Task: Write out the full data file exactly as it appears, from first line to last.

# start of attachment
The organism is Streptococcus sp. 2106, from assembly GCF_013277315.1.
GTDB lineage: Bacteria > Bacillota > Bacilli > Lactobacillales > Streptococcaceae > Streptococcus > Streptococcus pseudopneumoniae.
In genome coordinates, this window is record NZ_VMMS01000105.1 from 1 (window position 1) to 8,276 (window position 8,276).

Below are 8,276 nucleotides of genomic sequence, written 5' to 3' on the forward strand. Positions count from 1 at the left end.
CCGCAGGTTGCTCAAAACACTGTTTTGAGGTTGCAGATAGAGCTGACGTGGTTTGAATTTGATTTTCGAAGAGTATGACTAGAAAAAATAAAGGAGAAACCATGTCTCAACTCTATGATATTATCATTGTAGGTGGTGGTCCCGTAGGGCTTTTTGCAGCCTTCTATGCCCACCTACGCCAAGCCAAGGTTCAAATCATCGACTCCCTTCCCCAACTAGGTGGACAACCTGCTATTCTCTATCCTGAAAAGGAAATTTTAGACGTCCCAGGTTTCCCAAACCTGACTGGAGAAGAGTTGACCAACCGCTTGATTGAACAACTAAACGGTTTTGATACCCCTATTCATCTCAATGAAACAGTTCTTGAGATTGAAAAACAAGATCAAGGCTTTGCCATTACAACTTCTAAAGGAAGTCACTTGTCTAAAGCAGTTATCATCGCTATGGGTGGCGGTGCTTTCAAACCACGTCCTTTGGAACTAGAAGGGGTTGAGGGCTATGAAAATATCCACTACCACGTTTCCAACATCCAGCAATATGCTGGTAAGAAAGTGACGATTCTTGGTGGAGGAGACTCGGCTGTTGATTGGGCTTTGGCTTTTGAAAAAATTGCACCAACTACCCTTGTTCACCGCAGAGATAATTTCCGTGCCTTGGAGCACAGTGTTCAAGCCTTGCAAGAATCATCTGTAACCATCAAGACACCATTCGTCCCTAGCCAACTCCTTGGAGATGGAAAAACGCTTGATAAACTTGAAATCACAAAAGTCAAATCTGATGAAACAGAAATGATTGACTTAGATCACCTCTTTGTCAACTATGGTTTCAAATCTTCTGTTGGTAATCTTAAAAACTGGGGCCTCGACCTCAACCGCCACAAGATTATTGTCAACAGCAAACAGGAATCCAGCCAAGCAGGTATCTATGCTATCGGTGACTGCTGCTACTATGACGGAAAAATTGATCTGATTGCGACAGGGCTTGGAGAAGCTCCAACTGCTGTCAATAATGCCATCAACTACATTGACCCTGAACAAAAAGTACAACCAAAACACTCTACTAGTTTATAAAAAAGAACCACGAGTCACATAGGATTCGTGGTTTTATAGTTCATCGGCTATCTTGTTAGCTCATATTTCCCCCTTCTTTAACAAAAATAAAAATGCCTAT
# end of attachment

The organism is Streptococcus sp. 2106, from assembly GCF_013277315.1.
GTDB lineage: Bacteria > Bacillota > Bacilli > Lactobacillales > Streptococcaceae > Streptococcus > Streptococcus pseudopneumoniae.
In genome coordinates, this window is record NZ_VMMS01000105.1 from 1 (window position 1) to 8,276 (window position 8,276).

Below are 8,276 nucleotides of genomic sequence, written 5' to 3' on the forward strand. Positions count from 1 at the left end.
CCGCAGGTTGCTCAAAACACTGTTTTGAGGTTGCAGATAGAGCTGACGTGGTTTGAATTTGATTTTCGAAGAGTATGACTAGAAAAAATAAAGGAGAAACCATGTCTCAACTCTATGATATTATCATTGTAGGTGGTGGTCCCGTAGGGCTTTTTGCAGCCTTCTATGCCCACCTACGCCAAGCCAAGGTTCAAATCATCGACTCCCTTCCCCAACTAGGTGGACAACCTGCTATTCTCTATCCTGAAAAGGAAATTTTAGACGTCCCAGGTTTCCCAAACCTGACTGGAGAAGAGTTGACCAACCGCTTGATTGAACAACTAAACGGTTTTGATACCCCTATTCATCTCAATGAAACAGTTCTTGAGATTGAAAAACAAGATCAAGGCTTTGCCATTACAACTTCTAAAGGAAGTCACTTGTCTAAAGCAGTTATCATCGCTATGGGTGGCGGTGCTTTCAAACCACGTCCTTTGGAACTAGAAGGGGTTGAGGGCTATGAAAATATCCACTACCACGTTTCCAACATCCAGCAATATGCTGGTAAGAAAGTGACGATTCTTGGTGGAGGAGACTCGGCTGTTGATTGGGCTTTGGCTTTTGAAAAAATTGCACCAACTACCCTTGTTCACCGCAGAGATAATTTCCGTGCCTTGGAGCACAGTGTTCAAGCCTTGCAAGAATCATCTGTAACCATCAAGACACCATTCGTCCCTAGCCAACTCCTTGGAGATGGAAAAACGCTTGATAAACTTGAAATCACAAAAGTCAAATCTGATGAAACAGAAATGATTGACTTAGATCACCTCTTTGTCAACTATGGTTTCAAATCTTCTGTTGGTAATCTTAAAAACTGGGGCCTCGACCTCAACCGCCACAAGATTATTGTCAACAGCAAACAGGAATCCAGCCAAGCAGGTATCTATGCTATCGGTGACTGCTGCTACTATGACGGAAAAATTGATCTGATTGCGACAGGGCTTGGAGAAGCTCCAACTGCTGTCAATAATGCCATCAACTACATTGACCCTGAACAAAAAGTACAACCAAAACACTCTACTAGTTTATAAAAAAGAACCACGAGTCACATAGGATTCGTGGTTTTATAGTTCATCGGCTATCTTGTTAGCTCATATTTCCCCCTTCTTTAACAAAAATAAAAATGCCTAT